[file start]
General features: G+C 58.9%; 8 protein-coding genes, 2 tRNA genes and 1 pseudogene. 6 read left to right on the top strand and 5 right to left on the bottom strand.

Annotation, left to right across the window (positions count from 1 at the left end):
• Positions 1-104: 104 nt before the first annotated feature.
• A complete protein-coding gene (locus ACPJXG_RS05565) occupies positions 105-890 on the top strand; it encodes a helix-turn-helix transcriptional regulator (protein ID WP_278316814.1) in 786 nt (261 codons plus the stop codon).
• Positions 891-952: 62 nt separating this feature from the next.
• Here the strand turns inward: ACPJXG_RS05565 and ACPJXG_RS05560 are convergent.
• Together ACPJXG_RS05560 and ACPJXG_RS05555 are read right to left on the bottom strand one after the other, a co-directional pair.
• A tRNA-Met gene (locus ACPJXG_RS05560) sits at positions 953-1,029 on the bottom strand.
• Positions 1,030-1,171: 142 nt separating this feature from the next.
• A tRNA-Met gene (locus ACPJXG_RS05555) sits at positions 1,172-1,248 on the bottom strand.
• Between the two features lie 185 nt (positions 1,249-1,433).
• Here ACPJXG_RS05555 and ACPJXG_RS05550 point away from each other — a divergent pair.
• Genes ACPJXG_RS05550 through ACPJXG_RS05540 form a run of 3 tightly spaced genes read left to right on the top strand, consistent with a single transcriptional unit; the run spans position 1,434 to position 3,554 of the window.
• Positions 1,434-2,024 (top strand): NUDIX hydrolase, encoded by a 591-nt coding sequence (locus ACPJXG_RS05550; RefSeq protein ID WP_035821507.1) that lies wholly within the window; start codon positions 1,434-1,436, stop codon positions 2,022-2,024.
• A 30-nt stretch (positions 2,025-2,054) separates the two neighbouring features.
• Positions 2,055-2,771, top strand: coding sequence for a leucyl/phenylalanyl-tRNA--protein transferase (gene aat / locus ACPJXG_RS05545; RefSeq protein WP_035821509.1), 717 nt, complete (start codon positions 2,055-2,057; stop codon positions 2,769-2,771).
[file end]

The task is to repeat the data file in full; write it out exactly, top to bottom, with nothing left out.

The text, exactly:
General features: G+C 58.9%; 8 protein-coding genes, 2 tRNA genes and 1 pseudogene. 6 read left to right on the top strand and 5 right to left on the bottom strand.

Annotation, left to right across the window (positions count from 1 at the left end):
• Positions 1-104: 104 nt before the first annotated feature.
• A complete protein-coding gene (locus ACPJXG_RS05565) occupies positions 105-890 on the top strand; it encodes a helix-turn-helix transcriptional regulator (protein ID WP_278316814.1) in 786 nt (261 codons plus the stop codon).
• Positions 891-952: 62 nt separating this feature from the next.
• Here the strand turns inward: ACPJXG_RS05565 and ACPJXG_RS05560 are convergent.
• Together ACPJXG_RS05560 and ACPJXG_RS05555 are read right to left on the bottom strand one after the other, a co-directional pair.
• A tRNA-Met gene (locus ACPJXG_RS05560) sits at positions 953-1,029 on the bottom strand.
• Positions 1,030-1,171: 142 nt separating this feature from the next.
• A tRNA-Met gene (locus ACPJXG_RS05555) sits at positions 1,172-1,248 on the bottom strand.
• Between the two features lie 185 nt (positions 1,249-1,433).
• Here ACPJXG_RS05555 and ACPJXG_RS05550 point away from each other — a divergent pair.
• Genes ACPJXG_RS05550 through ACPJXG_RS05540 form a run of 3 tightly spaced genes read left to right on the top strand, consistent with a single transcriptional unit; the run spans position 1,434 to position 3,554 of the window.
• Positions 1,434-2,024 (top strand): NUDIX hydrolase, encoded by a 591-nt coding sequence (locus ACPJXG_RS05550; RefSeq protein ID WP_035821507.1) that lies wholly within the window; start codon positions 1,434-1,436, stop codon positions 2,022-2,024.
• A 30-nt stretch (positions 2,025-2,054) separates the two neighbouring features.
• Positions 2,055-2,771, top strand: coding sequence for a leucyl/phenylalanyl-tRNA--protein transferase (gene aat / locus ACPJXG_RS05545; RefSeq protein WP_035821509.1), 717 nt, complete (start codon positions 2,055-2,057; stop codon positions 2,769-2,771).